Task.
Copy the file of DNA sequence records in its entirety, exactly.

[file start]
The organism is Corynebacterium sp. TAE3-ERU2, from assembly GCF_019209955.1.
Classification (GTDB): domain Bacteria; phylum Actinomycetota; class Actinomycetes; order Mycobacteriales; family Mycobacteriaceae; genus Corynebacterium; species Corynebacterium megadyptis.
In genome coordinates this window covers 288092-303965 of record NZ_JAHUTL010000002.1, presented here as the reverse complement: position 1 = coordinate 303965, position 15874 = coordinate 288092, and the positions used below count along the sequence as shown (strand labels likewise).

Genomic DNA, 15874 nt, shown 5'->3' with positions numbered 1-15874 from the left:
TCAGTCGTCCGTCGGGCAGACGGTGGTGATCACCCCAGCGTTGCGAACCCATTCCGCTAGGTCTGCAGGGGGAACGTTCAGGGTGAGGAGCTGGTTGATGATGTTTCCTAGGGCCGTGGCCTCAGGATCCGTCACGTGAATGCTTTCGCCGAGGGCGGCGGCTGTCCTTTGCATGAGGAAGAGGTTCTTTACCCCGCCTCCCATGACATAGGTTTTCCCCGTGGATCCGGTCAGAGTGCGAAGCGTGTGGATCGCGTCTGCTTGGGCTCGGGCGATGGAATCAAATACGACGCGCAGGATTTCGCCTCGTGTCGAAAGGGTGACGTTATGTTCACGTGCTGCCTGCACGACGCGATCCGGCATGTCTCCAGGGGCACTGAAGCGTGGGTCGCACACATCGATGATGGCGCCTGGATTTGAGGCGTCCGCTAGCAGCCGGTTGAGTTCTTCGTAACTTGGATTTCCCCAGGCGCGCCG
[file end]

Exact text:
The organism is Corynebacterium sp. TAE3-ERU2, from assembly GCF_019209955.1.
Classification (GTDB): domain Bacteria; phylum Actinomycetota; class Actinomycetes; order Mycobacteriales; family Mycobacteriaceae; genus Corynebacterium; species Corynebacterium megadyptis.
In genome coordinates this window covers 288092-303965 of record NZ_JAHUTL010000002.1, presented here as the reverse complement: position 1 = coordinate 303965, position 15874 = coordinate 288092, and the positions used below count along the sequence as shown (strand labels likewise).

Genomic DNA, 15874 nt, shown 5'->3' with positions numbered 1-15874 from the left:
TCAGTCGTCCGTCGGGCAGACGGTGGTGATCACCCCAGCGTTGCGAACCCATTCCGCTAGGTCTGCAGGGGGAACGTTCAGGGTGAGGAGCTGGTTGATGATGTTTCCTAGGGCCGTGGCCTCAGGATCCGTCACGTGAATGCTTTCGCCGAGGGCGGCGGCTGTCCTTTGCATGAGGAAGAGGTTCTTTACCCCGCCTCCCATGACATAGGTTTTCCCCGTGGATCCGGTCAGAGTGCGAAGCGTGTGGATCGCGTCTGCTTGGGCTCGGGCGATGGAATCAAATACGACGCGCAGGATTTCGCCTCGTGTCGAAAGGGTGACGTTATGTTCACGTGCTGCCTGCACGACGCGATCCGGCATGTCTCCAGGGGCACTGAAGCGTGGGTCGCACACATCGATGATGGCGCCTGGATTTGAGGCGTCCGCTAGCAGCCGGTTGAGTTCTTCGTAACTTGGATTTCCCCAGGCGCGCCG